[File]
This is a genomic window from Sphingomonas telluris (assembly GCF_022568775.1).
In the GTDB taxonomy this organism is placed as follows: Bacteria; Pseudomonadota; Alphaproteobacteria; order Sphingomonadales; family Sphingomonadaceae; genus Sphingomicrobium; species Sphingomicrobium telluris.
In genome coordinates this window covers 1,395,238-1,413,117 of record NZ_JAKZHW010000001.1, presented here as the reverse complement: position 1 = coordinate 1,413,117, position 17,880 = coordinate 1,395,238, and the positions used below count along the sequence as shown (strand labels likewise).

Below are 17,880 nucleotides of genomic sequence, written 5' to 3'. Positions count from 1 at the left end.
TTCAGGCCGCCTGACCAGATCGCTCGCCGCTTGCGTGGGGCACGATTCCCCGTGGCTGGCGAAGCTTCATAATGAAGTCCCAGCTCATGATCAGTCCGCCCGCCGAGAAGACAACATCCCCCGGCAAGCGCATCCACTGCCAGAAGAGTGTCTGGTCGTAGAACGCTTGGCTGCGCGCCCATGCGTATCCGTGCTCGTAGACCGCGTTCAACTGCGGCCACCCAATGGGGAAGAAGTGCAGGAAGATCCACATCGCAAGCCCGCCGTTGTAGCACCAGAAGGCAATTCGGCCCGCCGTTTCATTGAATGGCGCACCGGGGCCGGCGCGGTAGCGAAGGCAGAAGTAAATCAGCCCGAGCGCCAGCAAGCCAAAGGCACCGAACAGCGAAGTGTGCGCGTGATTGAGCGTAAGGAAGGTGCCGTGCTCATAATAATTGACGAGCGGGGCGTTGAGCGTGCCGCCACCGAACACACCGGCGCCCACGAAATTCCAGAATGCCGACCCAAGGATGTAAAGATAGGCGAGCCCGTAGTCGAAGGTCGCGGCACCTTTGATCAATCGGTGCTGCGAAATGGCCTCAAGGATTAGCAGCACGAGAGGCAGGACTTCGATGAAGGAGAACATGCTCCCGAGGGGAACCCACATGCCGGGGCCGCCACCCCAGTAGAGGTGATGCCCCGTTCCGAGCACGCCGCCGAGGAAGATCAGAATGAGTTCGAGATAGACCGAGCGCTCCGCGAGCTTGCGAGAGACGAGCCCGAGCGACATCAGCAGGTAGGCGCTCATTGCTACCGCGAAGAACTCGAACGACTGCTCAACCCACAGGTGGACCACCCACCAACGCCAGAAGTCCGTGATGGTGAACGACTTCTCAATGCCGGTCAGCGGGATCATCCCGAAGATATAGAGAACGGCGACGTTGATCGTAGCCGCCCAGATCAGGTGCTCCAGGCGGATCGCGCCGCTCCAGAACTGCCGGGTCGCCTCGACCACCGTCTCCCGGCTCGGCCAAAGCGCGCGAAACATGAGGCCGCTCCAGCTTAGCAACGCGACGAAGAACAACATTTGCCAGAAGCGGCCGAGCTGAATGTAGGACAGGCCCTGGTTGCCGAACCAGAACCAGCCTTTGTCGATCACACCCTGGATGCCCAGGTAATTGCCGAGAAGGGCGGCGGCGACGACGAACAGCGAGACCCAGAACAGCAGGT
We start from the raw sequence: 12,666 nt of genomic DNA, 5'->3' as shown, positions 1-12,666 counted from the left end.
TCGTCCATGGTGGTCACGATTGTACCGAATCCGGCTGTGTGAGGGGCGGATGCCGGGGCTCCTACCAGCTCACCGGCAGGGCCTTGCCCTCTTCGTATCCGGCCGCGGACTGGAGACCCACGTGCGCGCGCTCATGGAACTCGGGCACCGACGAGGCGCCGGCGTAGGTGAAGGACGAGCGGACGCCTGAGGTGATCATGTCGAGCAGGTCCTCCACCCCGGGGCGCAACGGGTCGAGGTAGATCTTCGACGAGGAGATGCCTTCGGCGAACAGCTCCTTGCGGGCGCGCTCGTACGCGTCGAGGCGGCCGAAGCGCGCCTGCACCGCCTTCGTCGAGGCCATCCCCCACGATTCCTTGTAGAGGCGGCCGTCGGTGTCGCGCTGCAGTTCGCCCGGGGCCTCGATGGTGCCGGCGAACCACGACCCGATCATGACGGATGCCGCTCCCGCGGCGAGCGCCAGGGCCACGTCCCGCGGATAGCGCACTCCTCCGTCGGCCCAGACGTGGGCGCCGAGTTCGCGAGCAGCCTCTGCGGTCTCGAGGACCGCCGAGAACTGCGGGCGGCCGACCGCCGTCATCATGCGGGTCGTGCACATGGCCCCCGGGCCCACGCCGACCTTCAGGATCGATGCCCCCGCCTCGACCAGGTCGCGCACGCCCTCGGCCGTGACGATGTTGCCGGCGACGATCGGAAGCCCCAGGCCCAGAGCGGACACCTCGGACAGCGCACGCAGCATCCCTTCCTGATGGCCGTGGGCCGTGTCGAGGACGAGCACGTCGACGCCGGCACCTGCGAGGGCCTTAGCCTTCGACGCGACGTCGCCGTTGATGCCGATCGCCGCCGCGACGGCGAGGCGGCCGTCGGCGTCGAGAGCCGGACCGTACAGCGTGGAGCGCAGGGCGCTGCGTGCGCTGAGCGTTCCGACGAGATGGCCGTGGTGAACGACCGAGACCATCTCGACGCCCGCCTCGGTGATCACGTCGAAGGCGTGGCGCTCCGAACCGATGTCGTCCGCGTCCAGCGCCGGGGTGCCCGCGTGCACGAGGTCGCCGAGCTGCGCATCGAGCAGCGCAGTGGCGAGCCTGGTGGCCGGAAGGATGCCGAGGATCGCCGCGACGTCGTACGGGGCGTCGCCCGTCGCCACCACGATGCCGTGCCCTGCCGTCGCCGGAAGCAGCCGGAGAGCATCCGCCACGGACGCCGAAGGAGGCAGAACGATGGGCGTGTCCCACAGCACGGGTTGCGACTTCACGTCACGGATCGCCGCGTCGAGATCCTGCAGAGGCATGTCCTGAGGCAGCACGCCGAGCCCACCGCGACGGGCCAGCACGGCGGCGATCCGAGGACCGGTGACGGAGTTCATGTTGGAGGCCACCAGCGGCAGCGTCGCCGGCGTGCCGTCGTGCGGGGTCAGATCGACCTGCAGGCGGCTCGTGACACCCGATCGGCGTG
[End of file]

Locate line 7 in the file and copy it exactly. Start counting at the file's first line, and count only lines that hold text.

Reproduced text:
TCGTCCATGGTGGTCACGATTGTACCGAATCCGGCTGTGTGAGGGGCGGATGCCGGGGCTCCTACCAGCTCACCGGCAGGGCCTTGCCCTCTTCGTATCCGGCCGCGGACTGGAGACCCACGTGCGCGCGCTCATGGAACTCGGGCACCGACGAGGCGCCGGCGTAGGTGAAGGACGAGCGGACGCCTGAGGTGATCATGTCGAGCAGGTCCTCCACCCCGGGGCGCAACGGGTCGAGGTAGATCTTCGACGAGGAGATGCCTTCGGCGAACAGCTCCTTGCGGGCGCGCTCGTACGCGTCGAGGCGGCCGAAGCGCGCCTGCACCGCCTTCGTCGAGGCCATCCCCCACGATTCCTTGTAGAGGCGGCCGTCGGTGTCGCGCTGCAGTTCGCCCGGGGCCTCGATGGTGCCGGCGAACCACGACCCGATCATGACGGATGCCGCTCCCGCGGCGAGCGCCAGGGCCACGTCCCGCGGATAGCGCACTCCTCCGTCGGCCCAGACGTGGGCGCCGAGTTCGCGAGCAGCCTCTGCGGTCTCGAGGACCGCCGAGAACTGCGGGCGGCCGACCGCCGTCATCATGCGGGTCGTGCACATGGCCCCCGGGCCCACGCCGACCTTCAGGATCGATGCCCCCGCCTCGACCAGGTCGCGCACGCCCTCGGCCGTGACGATGTTGCCGGCGACGATCGGAAGCCCCAGGCCCAGAGCGGACACCTCGGACAGCGCACGCAGCATCCCTTCCTGATGGCCGTGGGCCGTGTCGAGGACGAGCACGTCGACGCCGGCACCTGCGAGGGCCTTAGCCTTCGACGCGACGTCGCCGTTGATGCCGATCGCCGCCGCGACGGCGAGGCGGCCGTCGGCGTCGAGAGCCGGACCGTACAGCGTGGAGCGCAGGGCGCTGCGTGCGCTGAGCGTTCCGACGAGATGGCCGTGGTGAACGACCGAGACCATCTCGACGCCCGCCTCGGTGATCACGTCGAAGGCGTGGCGCTCCGAACCGATGTCGTCCGCGTCCAGCGCCGGGGTGCCCGCGTGCACGAGGTCGCCGAGCTGCGCATCGAGCAGCGCAGTGGCGAGCCTGGTGGCCGGAAGGATGCCGAGGATCGCCGCGACGTCGTACGGGGCGTCGCCCGTCGCCACCACGATGCCGTGCCCTGCCGTCGCCGGAAGCAGCCGGAGAGCATCCGCCACGGACGCCGAAGGAGGCAGAACGATGGGCGTGTCCCACAGCACGGGTTGCGACTTCACGTCACGGATCGCCGCGTCGAGATCCTGCAGAGGCATGTCCTGAGGCAGCACGCCGAGCCCACCGCGACGGGCCAGCACGGCGGCGATCCGAGGACCGGTGACGGAGTTCATGTTGGAGGCCACCAGCGGCAGCGTCGCCGGCGTGCCGTCGTGCGGGGTCAGATCGACCTGCAGGCGGCTCGTGACACCCGATCGGCGTG